The Scottish government has announced that it will not extend the country’s vaccine passport scheme to more venues. Plus, starting next month, people trying to enter venues already covered by the scheme will also be able to present a negative COVID-19 test to gain entry, instead of proof that they are fully vaccinated.
It had been expected that the scheme would be extended to more venues, but yesterday First Minister Nicola Sturgeon said data on infections was “more positive than we might have expected it to be”. Given the “inevitable impact vaccine certification has on the operation of businesses”, she added, it would not be appropriate to widen the scheme at a time when infections are falling.
The live music and night-time sectors have been critical of the Scottish government’s decision to mandate certain venues to check COVID Passports at the door, and only allow in those who have been vaccinated against the coronavirus, preferring the English system whereby it is up to individual venues as to whether or not they have such entry requirements.
Reps for the live and night-time industries remain critical of the COVID Passport requirement in Scotland, though have welcomed the fact that the scheme is not being extended, and that – as in Wales already – a negative COVID test will be accepted instead of a vaccination certificate.
Commenting on the latest announcement, CEO of live industry trade body LIVE, Greg Parmley, says: “The live music industry is pleased that the Scottish government has announced that negative lateral flow tests will be included in the COVID certification programme in Scotland. While there is still no evidence of the need for such a scheme, and we believe that industry measures to mitigate risk are sufficient, the inclusion of testing will result in a great number of people being able to access live music and provide vital income for the industry”.
Questioning the need for restrictions on entry to certain venues, he adds: “The Scottish government’s own evidence demonstrates that introducing vaccine passports has failed to increase the rates of vaccination, in fact in the 18-29 group the numbers of people getting their jabs in Scotland has been at a similar rate, and at times higher, in England where there is no vaccine passport. At the same time, evidence from some parts of the Scottish live music industry has shown this policy has slashed income by up to 40%”.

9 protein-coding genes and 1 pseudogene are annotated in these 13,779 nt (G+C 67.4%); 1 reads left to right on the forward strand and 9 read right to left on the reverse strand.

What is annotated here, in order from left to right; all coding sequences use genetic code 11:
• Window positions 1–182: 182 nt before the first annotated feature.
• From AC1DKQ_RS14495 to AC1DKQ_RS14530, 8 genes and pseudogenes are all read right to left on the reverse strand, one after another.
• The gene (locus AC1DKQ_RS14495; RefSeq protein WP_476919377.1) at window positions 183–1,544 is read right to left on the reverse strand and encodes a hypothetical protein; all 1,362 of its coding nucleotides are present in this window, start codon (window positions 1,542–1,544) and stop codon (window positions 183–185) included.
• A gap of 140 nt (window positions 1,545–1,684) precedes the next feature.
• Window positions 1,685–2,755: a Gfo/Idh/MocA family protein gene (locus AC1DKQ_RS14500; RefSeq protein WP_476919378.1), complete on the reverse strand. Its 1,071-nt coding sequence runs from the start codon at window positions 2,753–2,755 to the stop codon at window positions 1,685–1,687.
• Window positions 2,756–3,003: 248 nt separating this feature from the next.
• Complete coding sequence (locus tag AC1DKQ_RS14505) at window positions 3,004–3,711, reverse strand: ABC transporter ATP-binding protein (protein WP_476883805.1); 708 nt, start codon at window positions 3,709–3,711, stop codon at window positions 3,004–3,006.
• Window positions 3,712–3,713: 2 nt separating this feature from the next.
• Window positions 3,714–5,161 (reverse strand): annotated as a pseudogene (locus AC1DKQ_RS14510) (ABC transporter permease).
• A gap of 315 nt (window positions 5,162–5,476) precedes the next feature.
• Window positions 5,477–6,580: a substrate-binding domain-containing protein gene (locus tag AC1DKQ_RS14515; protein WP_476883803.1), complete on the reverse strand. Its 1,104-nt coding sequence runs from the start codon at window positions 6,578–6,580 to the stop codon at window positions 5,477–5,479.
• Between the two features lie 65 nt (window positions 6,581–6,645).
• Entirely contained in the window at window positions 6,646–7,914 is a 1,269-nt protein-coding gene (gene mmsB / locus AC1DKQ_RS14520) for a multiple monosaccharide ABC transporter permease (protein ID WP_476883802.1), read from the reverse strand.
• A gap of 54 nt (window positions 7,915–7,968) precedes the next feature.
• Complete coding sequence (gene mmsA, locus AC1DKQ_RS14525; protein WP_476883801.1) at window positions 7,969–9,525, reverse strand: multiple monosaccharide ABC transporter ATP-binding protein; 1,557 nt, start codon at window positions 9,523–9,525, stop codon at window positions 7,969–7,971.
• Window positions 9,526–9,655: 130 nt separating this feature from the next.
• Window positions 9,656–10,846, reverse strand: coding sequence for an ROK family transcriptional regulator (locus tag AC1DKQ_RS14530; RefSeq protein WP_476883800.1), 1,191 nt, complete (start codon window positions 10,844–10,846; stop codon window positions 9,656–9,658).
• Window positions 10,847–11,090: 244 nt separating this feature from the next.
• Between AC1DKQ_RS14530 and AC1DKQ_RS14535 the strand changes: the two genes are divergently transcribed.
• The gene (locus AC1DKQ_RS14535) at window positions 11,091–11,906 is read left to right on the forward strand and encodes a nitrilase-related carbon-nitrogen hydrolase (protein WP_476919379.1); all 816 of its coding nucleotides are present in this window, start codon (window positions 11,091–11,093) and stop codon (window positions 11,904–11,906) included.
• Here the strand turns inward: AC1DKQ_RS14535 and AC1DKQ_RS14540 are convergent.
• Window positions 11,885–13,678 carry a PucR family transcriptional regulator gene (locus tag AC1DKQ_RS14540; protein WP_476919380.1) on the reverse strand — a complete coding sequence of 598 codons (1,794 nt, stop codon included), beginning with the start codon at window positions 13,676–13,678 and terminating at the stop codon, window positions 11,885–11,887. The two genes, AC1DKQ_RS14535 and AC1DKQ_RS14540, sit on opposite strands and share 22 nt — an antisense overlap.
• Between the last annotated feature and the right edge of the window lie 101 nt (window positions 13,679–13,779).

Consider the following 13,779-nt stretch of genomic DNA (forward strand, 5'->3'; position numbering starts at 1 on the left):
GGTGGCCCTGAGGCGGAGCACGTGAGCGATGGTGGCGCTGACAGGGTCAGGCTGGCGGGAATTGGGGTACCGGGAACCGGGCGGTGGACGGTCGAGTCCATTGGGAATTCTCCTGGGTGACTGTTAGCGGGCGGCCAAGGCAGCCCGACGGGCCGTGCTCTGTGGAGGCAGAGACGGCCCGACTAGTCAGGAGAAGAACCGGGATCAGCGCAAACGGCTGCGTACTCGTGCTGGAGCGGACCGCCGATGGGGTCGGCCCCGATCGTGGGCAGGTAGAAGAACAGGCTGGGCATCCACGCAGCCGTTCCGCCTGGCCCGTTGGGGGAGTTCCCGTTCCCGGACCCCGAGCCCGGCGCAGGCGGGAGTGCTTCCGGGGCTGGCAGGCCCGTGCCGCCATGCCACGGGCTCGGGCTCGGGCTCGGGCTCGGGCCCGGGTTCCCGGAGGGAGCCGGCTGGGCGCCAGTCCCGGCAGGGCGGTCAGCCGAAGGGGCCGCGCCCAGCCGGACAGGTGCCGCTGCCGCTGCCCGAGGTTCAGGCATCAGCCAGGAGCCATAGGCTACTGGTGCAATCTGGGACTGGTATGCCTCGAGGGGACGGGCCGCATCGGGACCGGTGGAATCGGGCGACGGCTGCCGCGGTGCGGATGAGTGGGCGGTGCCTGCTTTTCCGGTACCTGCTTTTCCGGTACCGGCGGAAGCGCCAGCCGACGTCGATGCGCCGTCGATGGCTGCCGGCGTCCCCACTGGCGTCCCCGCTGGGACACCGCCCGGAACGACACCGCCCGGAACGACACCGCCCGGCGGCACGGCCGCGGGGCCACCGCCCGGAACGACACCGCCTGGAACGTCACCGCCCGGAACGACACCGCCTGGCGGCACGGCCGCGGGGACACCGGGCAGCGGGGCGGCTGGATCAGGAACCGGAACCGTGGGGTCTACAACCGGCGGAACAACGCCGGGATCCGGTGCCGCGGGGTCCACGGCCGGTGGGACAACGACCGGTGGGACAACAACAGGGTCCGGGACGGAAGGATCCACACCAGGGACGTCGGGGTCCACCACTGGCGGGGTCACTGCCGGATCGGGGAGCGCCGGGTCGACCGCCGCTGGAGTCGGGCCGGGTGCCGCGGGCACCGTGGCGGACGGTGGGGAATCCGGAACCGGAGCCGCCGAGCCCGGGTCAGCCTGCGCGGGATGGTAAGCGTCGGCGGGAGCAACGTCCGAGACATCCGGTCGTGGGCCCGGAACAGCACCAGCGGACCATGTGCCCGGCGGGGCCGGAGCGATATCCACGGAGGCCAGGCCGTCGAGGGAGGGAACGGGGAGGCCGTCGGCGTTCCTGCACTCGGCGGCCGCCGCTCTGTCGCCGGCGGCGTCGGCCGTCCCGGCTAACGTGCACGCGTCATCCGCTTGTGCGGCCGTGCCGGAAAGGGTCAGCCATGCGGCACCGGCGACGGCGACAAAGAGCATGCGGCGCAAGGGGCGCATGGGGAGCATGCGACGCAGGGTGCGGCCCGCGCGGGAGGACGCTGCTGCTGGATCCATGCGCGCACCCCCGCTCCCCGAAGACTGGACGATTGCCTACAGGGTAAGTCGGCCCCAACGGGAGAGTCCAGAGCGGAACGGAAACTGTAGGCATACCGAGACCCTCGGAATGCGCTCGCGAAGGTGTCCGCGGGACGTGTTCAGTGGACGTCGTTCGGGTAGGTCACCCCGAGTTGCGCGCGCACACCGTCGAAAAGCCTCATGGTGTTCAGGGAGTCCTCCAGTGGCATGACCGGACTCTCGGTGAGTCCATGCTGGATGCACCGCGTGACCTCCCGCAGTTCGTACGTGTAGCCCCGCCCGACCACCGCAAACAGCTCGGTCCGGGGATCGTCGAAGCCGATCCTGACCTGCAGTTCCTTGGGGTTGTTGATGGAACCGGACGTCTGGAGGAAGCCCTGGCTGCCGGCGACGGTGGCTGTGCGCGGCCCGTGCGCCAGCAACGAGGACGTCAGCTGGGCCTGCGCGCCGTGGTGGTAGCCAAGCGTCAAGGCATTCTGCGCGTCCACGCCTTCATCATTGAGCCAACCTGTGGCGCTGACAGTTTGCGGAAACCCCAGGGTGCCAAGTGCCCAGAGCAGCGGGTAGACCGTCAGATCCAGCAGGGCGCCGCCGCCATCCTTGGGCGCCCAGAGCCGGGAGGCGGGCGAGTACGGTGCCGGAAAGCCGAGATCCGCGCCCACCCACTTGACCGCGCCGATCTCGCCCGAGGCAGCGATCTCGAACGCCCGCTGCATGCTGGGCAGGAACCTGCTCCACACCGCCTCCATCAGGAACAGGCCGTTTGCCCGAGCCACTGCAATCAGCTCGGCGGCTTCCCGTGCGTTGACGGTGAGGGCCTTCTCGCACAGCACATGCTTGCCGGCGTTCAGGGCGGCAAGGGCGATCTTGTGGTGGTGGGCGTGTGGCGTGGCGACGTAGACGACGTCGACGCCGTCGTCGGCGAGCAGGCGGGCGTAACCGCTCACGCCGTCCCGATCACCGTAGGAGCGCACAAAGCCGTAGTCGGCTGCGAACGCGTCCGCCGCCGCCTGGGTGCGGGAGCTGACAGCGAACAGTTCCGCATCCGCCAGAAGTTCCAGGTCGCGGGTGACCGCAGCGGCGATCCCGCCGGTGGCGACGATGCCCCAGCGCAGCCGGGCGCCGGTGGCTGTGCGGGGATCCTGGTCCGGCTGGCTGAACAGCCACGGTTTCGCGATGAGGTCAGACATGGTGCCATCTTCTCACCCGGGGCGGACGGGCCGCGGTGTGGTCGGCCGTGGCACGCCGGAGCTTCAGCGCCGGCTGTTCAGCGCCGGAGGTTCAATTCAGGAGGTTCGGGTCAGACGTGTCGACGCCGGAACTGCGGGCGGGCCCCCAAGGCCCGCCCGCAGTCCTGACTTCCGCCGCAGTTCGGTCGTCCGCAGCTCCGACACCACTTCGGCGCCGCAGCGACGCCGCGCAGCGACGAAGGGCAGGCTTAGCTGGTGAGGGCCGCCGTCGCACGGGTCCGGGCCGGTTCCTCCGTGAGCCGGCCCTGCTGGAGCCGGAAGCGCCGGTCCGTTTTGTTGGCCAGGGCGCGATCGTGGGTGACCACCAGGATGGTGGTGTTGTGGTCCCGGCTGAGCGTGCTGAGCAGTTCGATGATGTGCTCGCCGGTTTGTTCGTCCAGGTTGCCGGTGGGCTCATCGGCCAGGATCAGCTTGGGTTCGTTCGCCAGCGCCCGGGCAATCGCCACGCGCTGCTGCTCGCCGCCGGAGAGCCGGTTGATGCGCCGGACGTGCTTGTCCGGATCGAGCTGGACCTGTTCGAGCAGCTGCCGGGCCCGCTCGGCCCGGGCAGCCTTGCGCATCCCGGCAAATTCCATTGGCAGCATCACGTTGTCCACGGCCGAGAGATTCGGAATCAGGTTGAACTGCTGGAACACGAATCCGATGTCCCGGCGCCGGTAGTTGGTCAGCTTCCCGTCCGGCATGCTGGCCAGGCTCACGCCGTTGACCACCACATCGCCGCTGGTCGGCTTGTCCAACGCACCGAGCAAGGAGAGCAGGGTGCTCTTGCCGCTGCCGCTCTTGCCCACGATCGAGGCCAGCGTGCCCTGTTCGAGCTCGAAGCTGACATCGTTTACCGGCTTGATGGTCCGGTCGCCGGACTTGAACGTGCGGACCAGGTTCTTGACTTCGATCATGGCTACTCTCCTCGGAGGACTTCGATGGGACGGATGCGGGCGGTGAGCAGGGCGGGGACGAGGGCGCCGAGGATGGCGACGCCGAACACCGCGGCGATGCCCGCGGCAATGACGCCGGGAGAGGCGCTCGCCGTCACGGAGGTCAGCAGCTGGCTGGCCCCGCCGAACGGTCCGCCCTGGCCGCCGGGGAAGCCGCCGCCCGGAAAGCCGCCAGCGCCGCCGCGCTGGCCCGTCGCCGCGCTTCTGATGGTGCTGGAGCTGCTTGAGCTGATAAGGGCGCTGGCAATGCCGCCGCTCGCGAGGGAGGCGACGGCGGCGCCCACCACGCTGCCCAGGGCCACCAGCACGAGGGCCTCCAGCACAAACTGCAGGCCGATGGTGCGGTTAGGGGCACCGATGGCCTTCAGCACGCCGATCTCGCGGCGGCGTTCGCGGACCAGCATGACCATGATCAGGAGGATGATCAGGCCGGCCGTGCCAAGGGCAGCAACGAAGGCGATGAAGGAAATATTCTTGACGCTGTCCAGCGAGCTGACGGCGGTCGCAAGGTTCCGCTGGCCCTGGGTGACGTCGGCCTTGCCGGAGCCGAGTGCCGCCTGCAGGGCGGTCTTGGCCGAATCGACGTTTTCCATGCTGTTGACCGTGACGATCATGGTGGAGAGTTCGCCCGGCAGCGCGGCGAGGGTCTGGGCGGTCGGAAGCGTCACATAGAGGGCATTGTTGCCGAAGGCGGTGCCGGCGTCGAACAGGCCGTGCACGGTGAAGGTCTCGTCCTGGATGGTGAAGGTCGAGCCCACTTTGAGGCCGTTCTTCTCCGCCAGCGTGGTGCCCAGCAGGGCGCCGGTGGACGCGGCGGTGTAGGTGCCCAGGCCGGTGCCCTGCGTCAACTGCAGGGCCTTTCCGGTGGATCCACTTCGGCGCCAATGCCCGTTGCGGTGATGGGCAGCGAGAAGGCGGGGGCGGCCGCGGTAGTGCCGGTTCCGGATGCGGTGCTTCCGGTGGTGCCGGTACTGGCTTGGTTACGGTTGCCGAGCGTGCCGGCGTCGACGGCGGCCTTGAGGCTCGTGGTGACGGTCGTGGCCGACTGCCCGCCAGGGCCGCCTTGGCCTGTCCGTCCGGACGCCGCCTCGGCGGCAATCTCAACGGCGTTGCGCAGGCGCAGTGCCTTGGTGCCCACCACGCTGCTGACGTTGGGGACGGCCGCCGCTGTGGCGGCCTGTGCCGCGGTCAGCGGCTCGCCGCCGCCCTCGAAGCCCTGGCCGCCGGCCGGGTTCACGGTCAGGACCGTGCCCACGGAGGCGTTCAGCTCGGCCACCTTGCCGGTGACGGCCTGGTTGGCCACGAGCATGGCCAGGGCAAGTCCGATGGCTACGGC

Meanwhile, the Night Time Industries Association Scotland says that it is “encouraged” by the Scottish government’s latest announcement, calling it “a sensible and pragmatic decision which takes into account the extraordinary harm businesses have suffered as a result of restrictions over the last two years, the lack of evidence that this scheme has any meaningful impact on vaccine uptake, concerns around human rights, and also recognises that the current trajectory of infections and hospitalisations is falling”.
However, like LIVE, it questions the need for such a scheme at all, continuing: “We now call on Scottish government to urgently review whether continued application of the scheme is either necessary or proportionate and provide urgent financial grant support to those businesses that remain in scope of the scheme”.
“It is a positive step in the right direction that lateral flow tests will now be included as an alternative to double vaccination, which will safeguard late night venues in particular, and is something the trade body has advocated for from the inception of this scheme”, they continue. “This brings Scotland in line with other European nations, and partially alleviates at least some of the equalities and social exclusion harms that were previously the case. However the experience in Wales indicates that affected businesses, even with [COVID test] inclusion, have still suffered a 26% decrease in trade”.
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